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native of Waynesburg, and member of the last class to graduate from Waynesburg High School when it was downtown (where Margaret Bell Miller is now), Challen Matthews spent many years a long, long way from home. During his 35 year career in the United States Air Force, First Sergeant Challen worked in security police – responsible for the security of weapons and arsenals, among other duties. “He was in Greenland, he was in Germany, he was in Iran, and he was in Grand Forks North Dakota, where I met him,” said his wife Sandy, who conspired with their daughter Melody to submit these pictures and tribute to us without Challen’s knowledge. “We are so proud of him, he dedicated his life to the Air Force, and to the service of our country,” Sandy said, and we agree. Without going into a lengthy history, we will tell you that Challen Matthews is a heavily decorated veteran, who served a lengthy career in sometimes very dangerous circumstances and like many of his fellow veterans, remains today both a proud American and a servant in his community. Challen is now retired and back in Waynesburg where he and Sandy are celebrating the recent birth of their third grandchild, Mason Challen Matthews. Mason was born on Sep 28th to Challen’s son Shawn and wife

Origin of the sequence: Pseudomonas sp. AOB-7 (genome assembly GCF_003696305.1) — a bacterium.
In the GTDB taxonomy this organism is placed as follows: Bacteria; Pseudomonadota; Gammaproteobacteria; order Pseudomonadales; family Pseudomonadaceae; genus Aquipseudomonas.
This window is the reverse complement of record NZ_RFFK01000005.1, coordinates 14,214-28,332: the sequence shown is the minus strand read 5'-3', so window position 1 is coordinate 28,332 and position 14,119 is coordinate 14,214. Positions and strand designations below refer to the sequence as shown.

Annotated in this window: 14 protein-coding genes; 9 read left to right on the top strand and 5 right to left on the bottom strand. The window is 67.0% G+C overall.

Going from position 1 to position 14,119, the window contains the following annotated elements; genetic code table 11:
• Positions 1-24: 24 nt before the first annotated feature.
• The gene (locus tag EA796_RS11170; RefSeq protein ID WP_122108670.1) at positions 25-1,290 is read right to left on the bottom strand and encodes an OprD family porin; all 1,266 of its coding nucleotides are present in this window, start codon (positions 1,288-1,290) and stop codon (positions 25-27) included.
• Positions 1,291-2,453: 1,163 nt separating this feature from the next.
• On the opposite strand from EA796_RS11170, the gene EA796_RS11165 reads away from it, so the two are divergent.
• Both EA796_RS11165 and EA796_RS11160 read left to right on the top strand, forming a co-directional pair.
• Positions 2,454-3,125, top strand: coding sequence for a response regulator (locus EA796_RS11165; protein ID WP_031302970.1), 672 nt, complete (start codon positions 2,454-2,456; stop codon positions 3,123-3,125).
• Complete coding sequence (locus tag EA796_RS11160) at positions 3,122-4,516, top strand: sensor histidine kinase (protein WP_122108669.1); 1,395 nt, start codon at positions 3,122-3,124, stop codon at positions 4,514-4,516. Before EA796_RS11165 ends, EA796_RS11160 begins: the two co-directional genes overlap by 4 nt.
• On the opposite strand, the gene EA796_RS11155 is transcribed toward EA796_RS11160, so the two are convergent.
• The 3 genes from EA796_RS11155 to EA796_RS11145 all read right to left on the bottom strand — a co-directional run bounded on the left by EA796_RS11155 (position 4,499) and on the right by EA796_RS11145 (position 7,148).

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2016 • GreeneScene Magazine

Melissa, who live near Washington D.C. Their daughter Melody and husband Matt have two little boys, Braden Eric Eller and Cooper Cash Eller, and live at South Point. GreeneScene Community Magazine joins the family of Challen Matthews in paying tribute to a man who offered his service to our

country in the defense of human rights and the freedoms we value around the world. Thank you “First Shirt” Matthews.

This 1989 photo shows Staff Sgt. Challen Matthews while home on leave with his mother Dorothy Matthews and at the time 14 year old son Shawn.

Here we see First Sgt. Matthews in dress uniform and Sandy aboard the Gateway Clipper.

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SERGEANT JASON RAY

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E-4 Specialist Jason Ray right after he returned from Iraq in 2006